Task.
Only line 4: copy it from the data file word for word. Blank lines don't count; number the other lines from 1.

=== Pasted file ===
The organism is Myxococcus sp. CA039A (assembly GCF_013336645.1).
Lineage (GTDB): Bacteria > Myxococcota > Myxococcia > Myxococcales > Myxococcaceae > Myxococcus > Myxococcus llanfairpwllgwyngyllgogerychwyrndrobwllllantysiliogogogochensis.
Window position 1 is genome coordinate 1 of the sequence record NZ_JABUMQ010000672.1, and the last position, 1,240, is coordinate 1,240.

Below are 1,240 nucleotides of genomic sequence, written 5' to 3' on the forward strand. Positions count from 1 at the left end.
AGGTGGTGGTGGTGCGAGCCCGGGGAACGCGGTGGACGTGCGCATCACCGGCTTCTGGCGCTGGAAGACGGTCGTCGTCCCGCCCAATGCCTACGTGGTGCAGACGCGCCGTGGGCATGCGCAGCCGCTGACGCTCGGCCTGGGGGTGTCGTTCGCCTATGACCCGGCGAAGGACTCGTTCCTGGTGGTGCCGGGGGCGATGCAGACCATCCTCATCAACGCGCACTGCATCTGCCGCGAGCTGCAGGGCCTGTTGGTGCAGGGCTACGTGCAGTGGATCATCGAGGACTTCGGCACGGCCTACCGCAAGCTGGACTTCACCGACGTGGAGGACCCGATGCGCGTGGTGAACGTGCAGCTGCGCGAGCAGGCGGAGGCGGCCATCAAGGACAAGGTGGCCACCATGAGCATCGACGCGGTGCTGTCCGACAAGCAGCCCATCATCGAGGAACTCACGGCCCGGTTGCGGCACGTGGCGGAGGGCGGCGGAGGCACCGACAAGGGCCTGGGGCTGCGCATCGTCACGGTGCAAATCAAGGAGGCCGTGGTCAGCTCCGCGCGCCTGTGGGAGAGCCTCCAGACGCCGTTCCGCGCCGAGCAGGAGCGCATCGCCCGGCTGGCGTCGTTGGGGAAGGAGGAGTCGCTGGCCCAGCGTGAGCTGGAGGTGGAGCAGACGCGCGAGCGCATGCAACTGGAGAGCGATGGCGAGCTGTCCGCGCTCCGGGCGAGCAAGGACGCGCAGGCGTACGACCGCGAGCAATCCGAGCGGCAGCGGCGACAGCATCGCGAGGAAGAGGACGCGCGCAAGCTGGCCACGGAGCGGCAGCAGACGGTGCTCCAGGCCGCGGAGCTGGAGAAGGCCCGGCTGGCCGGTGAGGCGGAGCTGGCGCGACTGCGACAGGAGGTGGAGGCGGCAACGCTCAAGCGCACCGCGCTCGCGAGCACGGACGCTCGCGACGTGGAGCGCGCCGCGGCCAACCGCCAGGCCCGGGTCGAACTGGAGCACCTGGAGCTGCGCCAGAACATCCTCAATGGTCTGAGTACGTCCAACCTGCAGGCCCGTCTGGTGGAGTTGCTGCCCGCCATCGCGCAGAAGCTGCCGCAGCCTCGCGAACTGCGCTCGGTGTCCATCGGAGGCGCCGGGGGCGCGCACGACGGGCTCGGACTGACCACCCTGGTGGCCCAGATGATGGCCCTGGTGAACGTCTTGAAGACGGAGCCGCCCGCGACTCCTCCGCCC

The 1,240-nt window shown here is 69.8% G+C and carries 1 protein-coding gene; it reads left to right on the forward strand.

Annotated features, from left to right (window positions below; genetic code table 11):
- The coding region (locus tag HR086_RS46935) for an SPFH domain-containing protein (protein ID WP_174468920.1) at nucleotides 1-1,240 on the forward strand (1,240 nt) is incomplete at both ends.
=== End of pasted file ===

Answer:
Below are 1,240 nucleotides of genomic sequence, written 5' to 3' on the forward strand. Positions count from 1 at the left end.